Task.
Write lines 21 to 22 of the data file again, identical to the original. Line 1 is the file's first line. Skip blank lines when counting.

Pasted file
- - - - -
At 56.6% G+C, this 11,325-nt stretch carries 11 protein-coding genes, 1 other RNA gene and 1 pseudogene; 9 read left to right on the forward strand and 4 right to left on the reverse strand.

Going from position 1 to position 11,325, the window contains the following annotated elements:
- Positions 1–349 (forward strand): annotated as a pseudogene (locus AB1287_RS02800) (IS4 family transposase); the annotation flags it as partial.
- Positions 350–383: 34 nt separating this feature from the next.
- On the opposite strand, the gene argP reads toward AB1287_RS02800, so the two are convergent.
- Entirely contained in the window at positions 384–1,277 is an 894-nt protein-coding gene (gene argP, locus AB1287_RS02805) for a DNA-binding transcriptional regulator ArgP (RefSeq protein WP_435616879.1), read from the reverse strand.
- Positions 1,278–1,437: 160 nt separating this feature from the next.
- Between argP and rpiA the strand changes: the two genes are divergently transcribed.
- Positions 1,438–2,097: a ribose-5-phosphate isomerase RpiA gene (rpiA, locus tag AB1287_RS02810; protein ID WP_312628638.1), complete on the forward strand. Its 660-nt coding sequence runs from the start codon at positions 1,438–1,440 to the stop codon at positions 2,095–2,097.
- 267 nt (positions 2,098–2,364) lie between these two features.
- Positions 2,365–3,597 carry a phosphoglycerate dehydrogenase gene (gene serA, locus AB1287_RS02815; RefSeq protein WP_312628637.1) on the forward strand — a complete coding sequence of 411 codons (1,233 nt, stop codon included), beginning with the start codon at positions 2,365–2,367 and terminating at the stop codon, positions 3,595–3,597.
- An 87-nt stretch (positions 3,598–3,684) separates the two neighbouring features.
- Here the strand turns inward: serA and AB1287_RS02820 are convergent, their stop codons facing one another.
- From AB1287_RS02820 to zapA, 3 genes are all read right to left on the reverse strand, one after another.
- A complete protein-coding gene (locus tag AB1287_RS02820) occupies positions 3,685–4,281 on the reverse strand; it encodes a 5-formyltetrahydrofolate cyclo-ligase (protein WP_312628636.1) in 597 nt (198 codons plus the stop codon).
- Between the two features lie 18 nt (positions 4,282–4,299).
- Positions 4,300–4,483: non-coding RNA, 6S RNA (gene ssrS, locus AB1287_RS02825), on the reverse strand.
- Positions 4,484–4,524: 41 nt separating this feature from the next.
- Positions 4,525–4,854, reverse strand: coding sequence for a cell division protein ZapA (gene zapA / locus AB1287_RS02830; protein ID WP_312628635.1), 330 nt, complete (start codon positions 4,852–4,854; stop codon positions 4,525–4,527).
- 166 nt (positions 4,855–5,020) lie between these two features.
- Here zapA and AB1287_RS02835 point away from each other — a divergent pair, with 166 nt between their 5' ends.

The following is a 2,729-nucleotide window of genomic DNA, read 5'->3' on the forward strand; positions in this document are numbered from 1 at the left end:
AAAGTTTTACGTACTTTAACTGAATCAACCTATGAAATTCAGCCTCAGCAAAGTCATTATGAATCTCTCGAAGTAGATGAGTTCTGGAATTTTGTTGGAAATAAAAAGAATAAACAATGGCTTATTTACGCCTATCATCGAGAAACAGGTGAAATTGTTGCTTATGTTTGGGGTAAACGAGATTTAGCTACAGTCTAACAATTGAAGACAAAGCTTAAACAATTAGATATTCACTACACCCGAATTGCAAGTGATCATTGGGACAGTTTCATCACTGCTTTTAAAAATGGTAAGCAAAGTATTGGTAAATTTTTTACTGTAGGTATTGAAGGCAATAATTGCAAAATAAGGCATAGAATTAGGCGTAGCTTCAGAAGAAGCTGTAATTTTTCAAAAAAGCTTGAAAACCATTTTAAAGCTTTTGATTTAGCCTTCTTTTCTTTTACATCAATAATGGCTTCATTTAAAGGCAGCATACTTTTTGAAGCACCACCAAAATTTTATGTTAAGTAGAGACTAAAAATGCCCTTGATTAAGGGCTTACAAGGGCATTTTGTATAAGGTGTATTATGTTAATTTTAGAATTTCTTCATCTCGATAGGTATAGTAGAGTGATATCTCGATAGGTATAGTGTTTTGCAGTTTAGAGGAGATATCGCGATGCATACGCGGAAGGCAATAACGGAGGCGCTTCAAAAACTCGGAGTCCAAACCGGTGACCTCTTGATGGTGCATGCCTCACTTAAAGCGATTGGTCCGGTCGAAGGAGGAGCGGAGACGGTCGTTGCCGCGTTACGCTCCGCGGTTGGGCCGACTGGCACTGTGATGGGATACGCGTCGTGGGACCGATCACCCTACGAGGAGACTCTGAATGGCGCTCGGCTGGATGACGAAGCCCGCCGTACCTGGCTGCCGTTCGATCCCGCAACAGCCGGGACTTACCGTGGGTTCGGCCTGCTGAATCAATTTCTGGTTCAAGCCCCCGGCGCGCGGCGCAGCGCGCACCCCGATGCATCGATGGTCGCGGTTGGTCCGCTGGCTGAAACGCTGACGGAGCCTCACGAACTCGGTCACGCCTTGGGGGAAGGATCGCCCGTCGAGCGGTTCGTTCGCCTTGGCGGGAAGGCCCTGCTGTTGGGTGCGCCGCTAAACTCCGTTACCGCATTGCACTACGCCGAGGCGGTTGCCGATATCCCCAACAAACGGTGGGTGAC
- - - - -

- Here zapA and AB1287_RS02835 point away from each other — a divergent pair, with 166 nt between their 5' ends.

The following is a 2,729-nucleotide window of genomic DNA, read 5'->3' on the forward strand; positions in this document are numbered from 1 at the left end: